Responding to Biennale Director Rem Koolhaas’ general question on how modernity was absorbed in different countries, the Latvian Pavilion curators came up with an original answer: “There is no modernist architecture in Latvia” – a statement that raises both eyebrows and questions.
The exhibition was curated by the young Latvian architecture office NRJA (No Rules Just Architecture). uncube talked to Zigmãrs Jauja, a member of the NRJA collective, who says they won the national contest for the Latvian contribution mainly by holding up a neon sign with their slogan in which the word “no” blinked on and off – turning it into a question.
So is there modernist architecture in Latvia or not? “Of course there is”, says Jauja. “But with our claim we wanted to point out that there has been almost no research or evaluation of modern architecture in Latvia, especially not from the time when Latvia was under Russian occupation after the second world war. There is, for instance, not a single book dedicated to modern architecture in Latvia, but you can find dozens about our cities, castles, Art Nouveau or individual architects. Post-war modernism in our country is still very much linked to that time, which makes it hard for many people to evaluate it from an unprejudiced point of view.”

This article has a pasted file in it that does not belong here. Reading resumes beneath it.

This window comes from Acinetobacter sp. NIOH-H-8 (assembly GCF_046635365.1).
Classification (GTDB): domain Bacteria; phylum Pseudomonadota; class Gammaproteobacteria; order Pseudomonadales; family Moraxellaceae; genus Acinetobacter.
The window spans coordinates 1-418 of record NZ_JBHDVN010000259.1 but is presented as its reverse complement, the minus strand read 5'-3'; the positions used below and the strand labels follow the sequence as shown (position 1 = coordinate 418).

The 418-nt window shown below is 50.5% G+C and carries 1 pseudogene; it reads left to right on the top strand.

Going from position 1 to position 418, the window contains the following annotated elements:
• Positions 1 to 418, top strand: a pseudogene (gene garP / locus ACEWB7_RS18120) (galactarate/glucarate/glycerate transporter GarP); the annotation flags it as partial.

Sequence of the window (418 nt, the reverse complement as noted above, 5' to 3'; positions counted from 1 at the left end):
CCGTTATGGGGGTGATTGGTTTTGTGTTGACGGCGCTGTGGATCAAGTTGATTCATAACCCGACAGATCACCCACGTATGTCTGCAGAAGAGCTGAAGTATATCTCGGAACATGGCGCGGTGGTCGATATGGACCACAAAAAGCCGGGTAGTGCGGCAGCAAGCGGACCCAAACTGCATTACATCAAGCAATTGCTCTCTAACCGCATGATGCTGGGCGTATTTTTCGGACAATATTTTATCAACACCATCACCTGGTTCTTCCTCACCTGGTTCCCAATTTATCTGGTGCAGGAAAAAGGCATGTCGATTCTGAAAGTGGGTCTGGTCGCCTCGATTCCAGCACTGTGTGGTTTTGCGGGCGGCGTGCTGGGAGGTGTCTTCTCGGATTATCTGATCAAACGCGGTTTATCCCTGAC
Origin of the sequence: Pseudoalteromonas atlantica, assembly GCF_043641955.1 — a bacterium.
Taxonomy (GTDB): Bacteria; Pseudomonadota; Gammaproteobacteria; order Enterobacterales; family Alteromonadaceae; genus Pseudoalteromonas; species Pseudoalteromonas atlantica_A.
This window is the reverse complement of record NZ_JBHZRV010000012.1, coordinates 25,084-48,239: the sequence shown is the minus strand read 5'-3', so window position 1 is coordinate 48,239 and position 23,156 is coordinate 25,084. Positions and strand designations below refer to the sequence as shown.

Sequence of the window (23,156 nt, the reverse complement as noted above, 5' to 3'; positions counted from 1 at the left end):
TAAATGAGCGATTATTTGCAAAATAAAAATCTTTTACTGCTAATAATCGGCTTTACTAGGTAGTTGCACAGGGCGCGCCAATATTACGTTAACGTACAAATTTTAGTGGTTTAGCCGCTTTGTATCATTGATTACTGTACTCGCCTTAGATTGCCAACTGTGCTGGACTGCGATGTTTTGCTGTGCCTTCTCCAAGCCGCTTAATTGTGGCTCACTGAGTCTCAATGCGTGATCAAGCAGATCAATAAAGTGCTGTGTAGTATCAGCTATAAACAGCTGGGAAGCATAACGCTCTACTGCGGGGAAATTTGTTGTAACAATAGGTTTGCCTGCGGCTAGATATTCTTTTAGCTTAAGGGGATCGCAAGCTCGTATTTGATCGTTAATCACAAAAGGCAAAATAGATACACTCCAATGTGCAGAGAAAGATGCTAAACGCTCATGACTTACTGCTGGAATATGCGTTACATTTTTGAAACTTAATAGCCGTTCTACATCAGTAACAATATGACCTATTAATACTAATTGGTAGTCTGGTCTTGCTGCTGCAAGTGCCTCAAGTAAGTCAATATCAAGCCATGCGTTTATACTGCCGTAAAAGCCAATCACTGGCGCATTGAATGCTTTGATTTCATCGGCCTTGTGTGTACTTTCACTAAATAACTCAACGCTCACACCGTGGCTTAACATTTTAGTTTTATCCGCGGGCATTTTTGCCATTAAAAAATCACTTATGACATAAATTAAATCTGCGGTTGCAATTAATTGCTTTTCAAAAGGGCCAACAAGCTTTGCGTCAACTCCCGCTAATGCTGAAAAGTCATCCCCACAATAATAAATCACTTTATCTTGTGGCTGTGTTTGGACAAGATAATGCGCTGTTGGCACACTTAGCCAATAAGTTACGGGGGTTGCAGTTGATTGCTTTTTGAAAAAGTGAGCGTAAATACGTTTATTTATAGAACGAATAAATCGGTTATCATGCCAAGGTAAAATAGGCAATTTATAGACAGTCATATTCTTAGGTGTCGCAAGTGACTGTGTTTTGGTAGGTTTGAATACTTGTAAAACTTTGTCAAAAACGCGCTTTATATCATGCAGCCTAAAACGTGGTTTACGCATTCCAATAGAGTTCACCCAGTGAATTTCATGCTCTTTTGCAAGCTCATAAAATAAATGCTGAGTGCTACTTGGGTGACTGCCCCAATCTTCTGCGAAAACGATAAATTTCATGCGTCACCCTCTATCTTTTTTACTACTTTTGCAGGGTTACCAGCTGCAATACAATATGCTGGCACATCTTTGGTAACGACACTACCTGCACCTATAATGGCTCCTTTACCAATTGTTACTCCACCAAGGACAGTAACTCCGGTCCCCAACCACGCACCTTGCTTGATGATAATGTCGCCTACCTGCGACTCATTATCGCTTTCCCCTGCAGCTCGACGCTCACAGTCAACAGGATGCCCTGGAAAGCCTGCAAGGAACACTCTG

So behind the provocative slogan of the exhibition's title, NRJA’s claim is rather that the story of Latvian post-war modernism is as yet unwritten. They understand their exhibition to be a pioneering project aimed at kickstarting a discussion and evaluation on modern architecture in their country. “We have this ambigious historic context”, says Jauja, “we have inhabited buildings from that period, some architects and planners of that time are still alive, yet we have a huge problem because we just don’t discuss what to do with the built heritage of that time. There is the only [modernist] building listed as a State Architectural Monument, which is a family summer house in Pabazi by Modris Gelzis from 1959.”
NRJA collected not just well-known Latvian icons of modern architecture, but widened their net to include all modernist buildings in Latvia, asking for suggestions, images and impressions from fellow Latvians via the internet. “If are to take this issue seriously, we need to address as many people as possible. So we are happy not just to bring this exhibition to Venice, but also to show it in Latvia afterwards. That is also why we created a Facebook page and why you can download our entire catalogue for free.”
Within the 489-page-catalogue are images of all the modern buildings NRJA collected, plus interesting essays by Vladimir Belogolovsky, Juris Dambis and Artis Zvirgzdins, as well as some short interviews with architects about modern architecture in Latvia and what to do with its heritage.
So where does this project go next? “We have marked out the fields of future research, brought them together, and now we're putting this out into the public realm hoping that there will be a reaction”, says Jauja, “be it positive or negative, we need more and more people to examine, discuss and think about modern architecture in Latvia. We hope this exhibition can start a process.” Only then, say NRJA, will Latvian modern architecture really come into being.
– Florian Heilmeyer